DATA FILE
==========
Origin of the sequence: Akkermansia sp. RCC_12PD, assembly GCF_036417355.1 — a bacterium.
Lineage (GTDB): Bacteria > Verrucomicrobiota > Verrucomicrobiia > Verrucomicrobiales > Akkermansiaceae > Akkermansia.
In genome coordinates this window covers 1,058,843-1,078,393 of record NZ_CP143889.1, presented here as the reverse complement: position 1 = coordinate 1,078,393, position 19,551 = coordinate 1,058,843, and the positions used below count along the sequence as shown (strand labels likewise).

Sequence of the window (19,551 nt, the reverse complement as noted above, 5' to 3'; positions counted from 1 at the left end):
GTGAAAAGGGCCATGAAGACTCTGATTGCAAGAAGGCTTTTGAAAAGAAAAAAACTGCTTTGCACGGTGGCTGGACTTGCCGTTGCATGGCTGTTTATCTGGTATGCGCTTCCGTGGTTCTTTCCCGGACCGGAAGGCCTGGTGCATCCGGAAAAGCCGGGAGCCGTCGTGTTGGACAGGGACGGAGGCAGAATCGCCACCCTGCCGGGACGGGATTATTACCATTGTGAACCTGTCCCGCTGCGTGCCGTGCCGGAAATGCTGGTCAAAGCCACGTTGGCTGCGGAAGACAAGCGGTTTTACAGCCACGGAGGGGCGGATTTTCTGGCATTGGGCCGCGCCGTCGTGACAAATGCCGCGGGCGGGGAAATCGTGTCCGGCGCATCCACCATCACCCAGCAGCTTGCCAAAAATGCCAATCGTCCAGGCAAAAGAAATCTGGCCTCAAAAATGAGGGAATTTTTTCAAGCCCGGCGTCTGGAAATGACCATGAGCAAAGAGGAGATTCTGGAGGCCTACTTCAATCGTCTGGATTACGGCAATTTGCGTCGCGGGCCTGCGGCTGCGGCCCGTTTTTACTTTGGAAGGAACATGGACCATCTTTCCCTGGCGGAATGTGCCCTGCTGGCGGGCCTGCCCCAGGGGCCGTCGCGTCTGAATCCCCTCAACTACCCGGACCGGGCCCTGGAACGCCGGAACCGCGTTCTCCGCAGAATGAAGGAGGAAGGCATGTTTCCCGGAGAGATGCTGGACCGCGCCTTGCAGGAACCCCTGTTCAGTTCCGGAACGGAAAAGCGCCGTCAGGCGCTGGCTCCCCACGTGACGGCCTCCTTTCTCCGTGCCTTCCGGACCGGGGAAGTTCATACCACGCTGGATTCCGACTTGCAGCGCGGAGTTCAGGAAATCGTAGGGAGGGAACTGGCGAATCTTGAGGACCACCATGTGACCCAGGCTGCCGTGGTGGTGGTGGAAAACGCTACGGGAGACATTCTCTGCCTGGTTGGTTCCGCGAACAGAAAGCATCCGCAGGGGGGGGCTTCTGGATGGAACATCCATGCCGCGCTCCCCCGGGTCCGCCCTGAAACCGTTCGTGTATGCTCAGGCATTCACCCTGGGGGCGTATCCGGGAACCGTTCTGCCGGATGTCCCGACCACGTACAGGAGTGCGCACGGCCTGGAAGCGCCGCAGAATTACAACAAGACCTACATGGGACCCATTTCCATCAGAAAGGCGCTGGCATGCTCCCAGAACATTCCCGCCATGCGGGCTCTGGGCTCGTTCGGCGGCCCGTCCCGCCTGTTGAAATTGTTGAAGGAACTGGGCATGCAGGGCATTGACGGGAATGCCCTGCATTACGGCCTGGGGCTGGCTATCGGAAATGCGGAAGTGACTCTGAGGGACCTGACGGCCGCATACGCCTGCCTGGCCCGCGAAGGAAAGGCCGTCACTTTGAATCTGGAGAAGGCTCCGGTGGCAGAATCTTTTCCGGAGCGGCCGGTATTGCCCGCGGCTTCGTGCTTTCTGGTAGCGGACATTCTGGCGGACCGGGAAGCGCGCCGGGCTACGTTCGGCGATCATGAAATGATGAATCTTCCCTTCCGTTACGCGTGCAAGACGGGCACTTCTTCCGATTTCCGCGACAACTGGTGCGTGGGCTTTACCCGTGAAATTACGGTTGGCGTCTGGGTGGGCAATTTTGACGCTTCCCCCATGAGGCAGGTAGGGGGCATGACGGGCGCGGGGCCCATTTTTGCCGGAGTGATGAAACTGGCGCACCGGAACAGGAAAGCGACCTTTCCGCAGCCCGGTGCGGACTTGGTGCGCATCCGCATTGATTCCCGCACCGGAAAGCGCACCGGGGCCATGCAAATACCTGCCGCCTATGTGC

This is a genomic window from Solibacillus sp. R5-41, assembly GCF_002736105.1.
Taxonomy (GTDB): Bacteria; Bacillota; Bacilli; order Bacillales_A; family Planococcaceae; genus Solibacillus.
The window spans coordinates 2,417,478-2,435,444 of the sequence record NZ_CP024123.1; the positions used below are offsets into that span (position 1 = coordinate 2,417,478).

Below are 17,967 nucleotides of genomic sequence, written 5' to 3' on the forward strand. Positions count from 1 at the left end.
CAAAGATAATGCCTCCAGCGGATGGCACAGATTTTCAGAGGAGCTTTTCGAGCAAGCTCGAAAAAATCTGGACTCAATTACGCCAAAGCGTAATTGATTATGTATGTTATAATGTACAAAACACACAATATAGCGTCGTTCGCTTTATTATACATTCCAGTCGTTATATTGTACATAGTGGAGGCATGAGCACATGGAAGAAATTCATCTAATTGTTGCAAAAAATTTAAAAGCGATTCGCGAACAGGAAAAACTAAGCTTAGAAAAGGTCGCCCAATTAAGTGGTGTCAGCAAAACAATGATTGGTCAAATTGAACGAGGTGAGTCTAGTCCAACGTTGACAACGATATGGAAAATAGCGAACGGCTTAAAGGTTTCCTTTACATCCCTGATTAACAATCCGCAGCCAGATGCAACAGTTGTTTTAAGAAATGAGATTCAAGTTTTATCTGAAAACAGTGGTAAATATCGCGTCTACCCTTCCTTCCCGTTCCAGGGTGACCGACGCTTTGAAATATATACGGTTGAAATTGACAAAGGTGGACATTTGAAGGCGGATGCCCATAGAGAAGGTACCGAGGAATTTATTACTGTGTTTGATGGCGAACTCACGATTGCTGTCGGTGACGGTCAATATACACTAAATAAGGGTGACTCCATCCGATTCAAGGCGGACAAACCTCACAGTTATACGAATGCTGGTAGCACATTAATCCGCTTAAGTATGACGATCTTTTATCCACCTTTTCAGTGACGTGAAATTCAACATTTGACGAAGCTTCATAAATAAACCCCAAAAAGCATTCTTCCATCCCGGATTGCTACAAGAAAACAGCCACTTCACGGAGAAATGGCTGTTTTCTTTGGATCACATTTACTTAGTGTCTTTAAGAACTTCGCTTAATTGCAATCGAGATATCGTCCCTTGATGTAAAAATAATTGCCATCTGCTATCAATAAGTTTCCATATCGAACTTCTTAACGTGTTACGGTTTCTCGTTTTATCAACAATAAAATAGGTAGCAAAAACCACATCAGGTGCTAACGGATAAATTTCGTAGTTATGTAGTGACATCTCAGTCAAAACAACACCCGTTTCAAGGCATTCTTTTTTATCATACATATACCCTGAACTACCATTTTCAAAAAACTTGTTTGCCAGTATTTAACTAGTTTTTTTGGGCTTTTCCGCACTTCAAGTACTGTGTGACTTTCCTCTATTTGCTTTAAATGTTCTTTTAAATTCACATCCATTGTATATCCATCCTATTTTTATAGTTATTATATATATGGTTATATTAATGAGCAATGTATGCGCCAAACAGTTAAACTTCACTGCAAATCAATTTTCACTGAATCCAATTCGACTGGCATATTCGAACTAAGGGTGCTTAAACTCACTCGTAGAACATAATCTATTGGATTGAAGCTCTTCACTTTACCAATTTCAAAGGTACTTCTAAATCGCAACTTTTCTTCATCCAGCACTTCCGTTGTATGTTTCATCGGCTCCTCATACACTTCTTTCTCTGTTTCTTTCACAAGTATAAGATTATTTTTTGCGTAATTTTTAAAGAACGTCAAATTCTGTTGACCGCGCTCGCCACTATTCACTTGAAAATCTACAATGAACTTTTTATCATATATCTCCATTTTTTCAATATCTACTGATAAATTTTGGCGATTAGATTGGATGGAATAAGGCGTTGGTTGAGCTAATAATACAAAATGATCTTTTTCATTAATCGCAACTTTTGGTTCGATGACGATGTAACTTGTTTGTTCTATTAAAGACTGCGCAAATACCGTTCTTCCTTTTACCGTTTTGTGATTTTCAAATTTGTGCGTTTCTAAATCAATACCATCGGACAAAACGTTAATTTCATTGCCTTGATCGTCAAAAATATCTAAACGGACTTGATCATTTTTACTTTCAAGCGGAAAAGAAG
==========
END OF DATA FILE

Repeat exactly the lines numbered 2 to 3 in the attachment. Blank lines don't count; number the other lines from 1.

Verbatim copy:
Lineage (GTDB): Bacteria > Verrucomicrobiota > Verrucomicrobiia > Verrucomicrobiales > Akkermansiaceae > Akkermansia.
In genome coordinates this window covers 1,058,843-1,078,393 of record NZ_CP143889.1, presented here as the reverse complement: position 1 = coordinate 1,078,393, position 19,551 = coordinate 1,058,843, and the positions used below count along the sequence as shown (strand labels likewise).